"What is needed is less magnetic drag than the torque the ramps can provide."

    The ramps accelerate the magnets on the rotor, the stator magnets do NOT want to have enough attraction to mess that up.

    Again, you may be right, but I will approach it from this direction rather than from yours, and if we begin working on two opposite ends, perhaps we can both reach a middle where everything works. Anyway, I have contributed as much to this discussion as I can. Now it is time for me to shut up and build.

    Last edited by Turion; 09-01-2015, 03:41 AM.

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  • BroMikey
    The one

    thing that keeps me going is that we all know that the Bedini version

    works to some degree and is a starting point to learn by. What Mack

    has suggested to me would be similar to going from and single transistor

    in PWM to a darlington pair. In other words it's the same thing only

    improved. Knowing that the foundation is sound keeps me trying.

    Mack wanted us to learn the attraction VS repulsion balancing first

    and like Mack said, No two magnets are the same so balancing means

    adjusting their distances so cogging is virtually eliminated.

    This is why Mack keeps saying TRY IT! DO IT! Balance it! Because Mack

    has had to find out that the field strengths of magnets need to be close

    to one another especially on the rotor. The rotor magnets are harder

    to adjust and if a rotor magnet is working well with 1 of the 4 positions

    (I say 4 positions because in the end each pole has 4
    stations for a total of 8)

    at .60 of and inch then station 2 if stronger than station 1

    might need to be .80 of and inch to balance that set of magnets.

    This is very hard to explain, so I am going to just say it. All magnets

    must be very close to the same strength to get a no cogging rotor.

    This is what Mack has repeatedly stress the importance of doing the 2

    pole setup first. As more poles are added then the more critical the

    tolerances become.

    An 8 pole magnet motor will require high tolerance. This means that

    all magnets must be the same as the next one so the gaps can be

    adjusted nearly all the same. Without that the rotor magnets will

    cog and no balancing with be attained.

    Now the question is, if I make an 8 pole next year where can I get 16

    magnets all the same strength?

    You know what this reminds me of? When I built the Bedini multi channel

    oscillators John says you need transistors all the same or close, so he

    would buy 1000 parts and sort through them till he had parts all the same.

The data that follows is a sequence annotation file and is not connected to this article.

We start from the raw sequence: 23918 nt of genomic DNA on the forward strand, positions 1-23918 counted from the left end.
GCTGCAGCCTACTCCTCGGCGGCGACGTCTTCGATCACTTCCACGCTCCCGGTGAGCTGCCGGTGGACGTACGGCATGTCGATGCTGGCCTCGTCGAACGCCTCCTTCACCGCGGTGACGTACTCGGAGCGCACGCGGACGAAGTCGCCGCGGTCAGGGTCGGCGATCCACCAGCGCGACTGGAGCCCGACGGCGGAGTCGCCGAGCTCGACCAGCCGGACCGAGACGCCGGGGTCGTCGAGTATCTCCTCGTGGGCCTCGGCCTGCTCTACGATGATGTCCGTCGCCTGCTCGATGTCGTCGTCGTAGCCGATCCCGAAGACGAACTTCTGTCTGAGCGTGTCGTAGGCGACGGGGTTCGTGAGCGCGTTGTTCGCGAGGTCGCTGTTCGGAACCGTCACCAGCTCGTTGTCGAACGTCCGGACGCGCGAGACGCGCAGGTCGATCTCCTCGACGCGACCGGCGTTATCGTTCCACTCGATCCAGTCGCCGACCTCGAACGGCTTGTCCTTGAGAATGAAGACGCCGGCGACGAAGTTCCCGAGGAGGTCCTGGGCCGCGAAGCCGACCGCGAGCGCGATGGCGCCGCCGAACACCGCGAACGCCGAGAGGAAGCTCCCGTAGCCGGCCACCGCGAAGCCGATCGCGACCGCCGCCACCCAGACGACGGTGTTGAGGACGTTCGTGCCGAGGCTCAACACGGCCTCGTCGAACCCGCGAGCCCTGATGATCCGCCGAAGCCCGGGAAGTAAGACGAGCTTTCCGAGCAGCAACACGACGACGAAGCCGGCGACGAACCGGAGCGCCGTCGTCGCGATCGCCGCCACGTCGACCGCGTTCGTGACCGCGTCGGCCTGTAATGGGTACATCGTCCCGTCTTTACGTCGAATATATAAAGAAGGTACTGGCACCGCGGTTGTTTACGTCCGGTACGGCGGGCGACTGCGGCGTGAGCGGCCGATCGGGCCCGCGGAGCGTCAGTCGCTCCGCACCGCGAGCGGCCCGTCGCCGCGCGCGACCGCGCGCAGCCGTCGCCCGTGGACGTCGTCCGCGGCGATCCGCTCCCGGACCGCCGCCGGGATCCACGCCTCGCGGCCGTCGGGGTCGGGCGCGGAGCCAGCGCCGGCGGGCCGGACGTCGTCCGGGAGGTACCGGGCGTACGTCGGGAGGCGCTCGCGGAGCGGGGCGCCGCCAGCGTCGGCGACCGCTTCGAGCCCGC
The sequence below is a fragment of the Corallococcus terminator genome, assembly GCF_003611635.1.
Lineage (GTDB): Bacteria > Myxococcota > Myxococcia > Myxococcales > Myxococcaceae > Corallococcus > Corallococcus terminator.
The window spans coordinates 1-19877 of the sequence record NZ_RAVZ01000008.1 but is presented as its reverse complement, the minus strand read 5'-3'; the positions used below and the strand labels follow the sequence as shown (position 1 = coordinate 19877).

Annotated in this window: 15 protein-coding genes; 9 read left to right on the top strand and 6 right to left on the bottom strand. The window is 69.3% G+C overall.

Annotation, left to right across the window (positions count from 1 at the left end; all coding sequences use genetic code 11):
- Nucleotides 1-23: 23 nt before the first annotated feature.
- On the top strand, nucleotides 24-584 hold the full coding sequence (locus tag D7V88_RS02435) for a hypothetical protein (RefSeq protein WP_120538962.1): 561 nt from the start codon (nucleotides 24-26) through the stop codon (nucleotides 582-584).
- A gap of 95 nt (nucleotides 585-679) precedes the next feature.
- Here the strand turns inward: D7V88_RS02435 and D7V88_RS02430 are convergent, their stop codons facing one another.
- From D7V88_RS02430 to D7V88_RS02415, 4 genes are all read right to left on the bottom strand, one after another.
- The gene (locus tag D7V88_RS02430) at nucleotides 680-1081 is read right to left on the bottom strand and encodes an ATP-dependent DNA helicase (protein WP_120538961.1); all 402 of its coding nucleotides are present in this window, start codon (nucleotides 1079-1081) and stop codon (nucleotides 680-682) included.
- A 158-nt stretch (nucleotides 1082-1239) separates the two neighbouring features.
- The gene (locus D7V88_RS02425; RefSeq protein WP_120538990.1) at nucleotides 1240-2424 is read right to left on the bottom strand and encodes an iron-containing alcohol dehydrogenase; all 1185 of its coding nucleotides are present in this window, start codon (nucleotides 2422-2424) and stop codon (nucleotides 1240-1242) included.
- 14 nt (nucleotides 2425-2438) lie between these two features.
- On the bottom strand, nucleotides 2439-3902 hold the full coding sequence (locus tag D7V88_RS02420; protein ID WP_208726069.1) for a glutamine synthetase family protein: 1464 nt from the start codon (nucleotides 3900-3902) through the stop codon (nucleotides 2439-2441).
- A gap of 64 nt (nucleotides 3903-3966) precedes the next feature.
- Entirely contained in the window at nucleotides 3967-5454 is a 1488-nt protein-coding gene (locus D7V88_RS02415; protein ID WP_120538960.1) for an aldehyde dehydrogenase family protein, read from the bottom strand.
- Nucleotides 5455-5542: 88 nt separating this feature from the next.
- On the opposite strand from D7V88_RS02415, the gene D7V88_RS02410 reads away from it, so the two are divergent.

Now a 2 pole will teach us all about what i am stating.

    Think about the 8 stations.Each rotor magnet encounters all 8 stator

    positions and if rotor magnet 2 is more powerful than rotor magnet one

    then stator gaps could never reach a happy medium.

    This might be why magnet motors have not reached a practical stage

    based on the fact that very few have the patience nor can they

    grasp the complexity.

    As for me 2 poles is enough.
    Last edited by BroMikey; 09-01-2015, 06:09 PM.

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  • shylo
    But if the ramp is only allowed to pivot 10 deg.(just a random #) Then putting the magnet at different angels will change with every degree of attraction or repulsion. No?

    The ramps have to pivot ,without some form of movement the thing will just come to a balance point.
    You have to either push it or pull it , a magnet will travel past the sticky point ,but only for an instant ,then it returns to balance .
    Interrupt the return to balance ,so it moves to the next ramp?
    Last edited by shylo; 09-01-2015, 02:01 AM.

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  • Turion

    Look to the statement I posted above. What is the need to try different angles if the ramp pivots as the rotors turn? The only reason to try different angles is if the ramp is in a fixed position and you are trying different angles to get the best one. But that's a conclusion based on statements, not a FACT.

    I went through everything that was said several times and tried to list all the FACTS, and I am trying to make all my decisions based on them. Doesn't mean I'm right though. LOL

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  • shylo
    Hi Dave , I have to disagree, If the approaching magnet to the ramp, is a N pole, and the ramp has a magnet of the same polarity N at the far end, That means the closer end will be south , which will cause acceleration of the approaching magnet. If the field of the attracting force is weak enough ,inertia will carry it through.
    Forcing the ramp to pivot away, and then the next approaching will draw the ramp back to it's start point.
    I don't think any thing can be locked ,it needs momentum to carry it through.
    Not sure I'm right ,just the way I see it.

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  • Turion
    Something else to consider

    He also said the following:
    "To save some time and effort later, when you set up this test rig you should put the stator magnets in a mounting block that can be repositioned as needed. You will want to try different angles and rotor clearances with these.


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  • tachyoncatcher

    Originally posted by Ufopolitics View Post
    Re read Mack's post #50...

    Take care

    Thanks! Ufopolitics.


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  • Turion
    I believe you are right. They pivot ONLY so you can make adjustments and are then locked in place while the rotor is turning.